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Broehm, Barbara / World War II through the eyes of Manitowoc's homefront youth
(December 2000)

World War II through the eyes of Manitowoc's homefront youth,   pp. [1]-30


Page 26

Broehm 26 
prisoners into our house to eat. Hesitantly the prisoners agreed. "Boy,
did those guys 
eat," he said, "and they were so appreciktive."'° 
"When the word got out that we had German POWs working on the farm,
the 
neighbor boy came by and asked if he could take a look at them." Karl
laughs, "About 
twenty minutes later the neighbor boy came back and looked so disappointed.
He said, 
'They look just like us!' From listening to radio programs, he imagined all
Germans 
would be like Hitler with mustaches and hair parted down the middle!"101
According to most comic strips and radio programs, Americans could win battles
alone. Allies were not necessary and the enemy was a pushover.02 In reality,
this was 
not the case. The first six months after Pearl Harbor were disastrous. The
Japanese 
captured Guam, Wake Island, the Philippines, Hong Kong, and Malaya. In Europe,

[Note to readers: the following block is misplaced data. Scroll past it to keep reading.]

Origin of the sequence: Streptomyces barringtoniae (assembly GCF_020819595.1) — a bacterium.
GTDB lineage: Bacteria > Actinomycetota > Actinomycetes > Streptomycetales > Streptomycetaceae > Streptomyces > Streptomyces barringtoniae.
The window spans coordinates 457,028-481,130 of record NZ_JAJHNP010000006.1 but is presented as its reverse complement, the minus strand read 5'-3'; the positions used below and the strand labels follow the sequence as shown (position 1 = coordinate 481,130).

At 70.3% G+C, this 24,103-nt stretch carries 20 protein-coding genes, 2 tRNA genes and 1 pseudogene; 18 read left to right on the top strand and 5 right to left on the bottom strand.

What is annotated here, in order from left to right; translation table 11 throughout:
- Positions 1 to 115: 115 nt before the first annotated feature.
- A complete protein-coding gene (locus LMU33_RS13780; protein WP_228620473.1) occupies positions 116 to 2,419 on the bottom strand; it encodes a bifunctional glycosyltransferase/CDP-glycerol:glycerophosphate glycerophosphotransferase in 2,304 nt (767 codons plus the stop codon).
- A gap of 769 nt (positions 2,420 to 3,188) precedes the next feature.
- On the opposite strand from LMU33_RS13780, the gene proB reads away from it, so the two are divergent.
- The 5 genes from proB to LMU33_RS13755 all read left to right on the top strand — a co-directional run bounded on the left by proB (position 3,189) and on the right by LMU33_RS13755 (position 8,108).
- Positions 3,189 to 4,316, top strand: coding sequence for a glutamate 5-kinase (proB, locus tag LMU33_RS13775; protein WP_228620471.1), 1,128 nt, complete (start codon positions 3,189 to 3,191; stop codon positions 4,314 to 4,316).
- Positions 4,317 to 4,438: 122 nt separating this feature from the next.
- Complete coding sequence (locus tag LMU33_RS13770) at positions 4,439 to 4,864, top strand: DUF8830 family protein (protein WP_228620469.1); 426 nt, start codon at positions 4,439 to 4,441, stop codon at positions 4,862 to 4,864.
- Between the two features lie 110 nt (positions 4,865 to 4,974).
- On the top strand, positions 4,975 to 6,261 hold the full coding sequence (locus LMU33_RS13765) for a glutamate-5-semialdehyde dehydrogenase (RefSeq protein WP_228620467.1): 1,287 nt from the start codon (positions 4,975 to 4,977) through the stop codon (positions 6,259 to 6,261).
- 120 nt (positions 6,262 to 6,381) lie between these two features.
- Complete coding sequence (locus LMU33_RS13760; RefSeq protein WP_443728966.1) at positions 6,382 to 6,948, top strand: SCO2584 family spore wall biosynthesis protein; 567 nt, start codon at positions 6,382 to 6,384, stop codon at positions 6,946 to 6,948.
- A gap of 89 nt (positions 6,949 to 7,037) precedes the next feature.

the 
Allied cause was hardly more encouraging. The Axis victories in the Pacific,
Russia, and 
Africa made it clear that the war would be long and costly. 
The United States military was concerned. Not only were they suffering from
heavy losses of soldiers, but found that the new recruits were often "soft
and flabby" and 
"deficient in mathematics and basic sciences."'03 "When the
minimum draft age was 
twenty, there was time for training following the completion of high school,"
says John 
W. Studebaker, U.S. commissioner of Education He points out that "preinduction
1oo Karl Kappelman, interview by Barbara Broehm. 
101 Karl Kappelnan, interview by Barbara Broehm. 
102 Blum, 37. 
103 U.S., Congress, Senate, A Bill To Provide for the Preparation of High-School
Students for 
Wartime Service, S. 875, 78th Cong., 1st sess., 1943, 7. 


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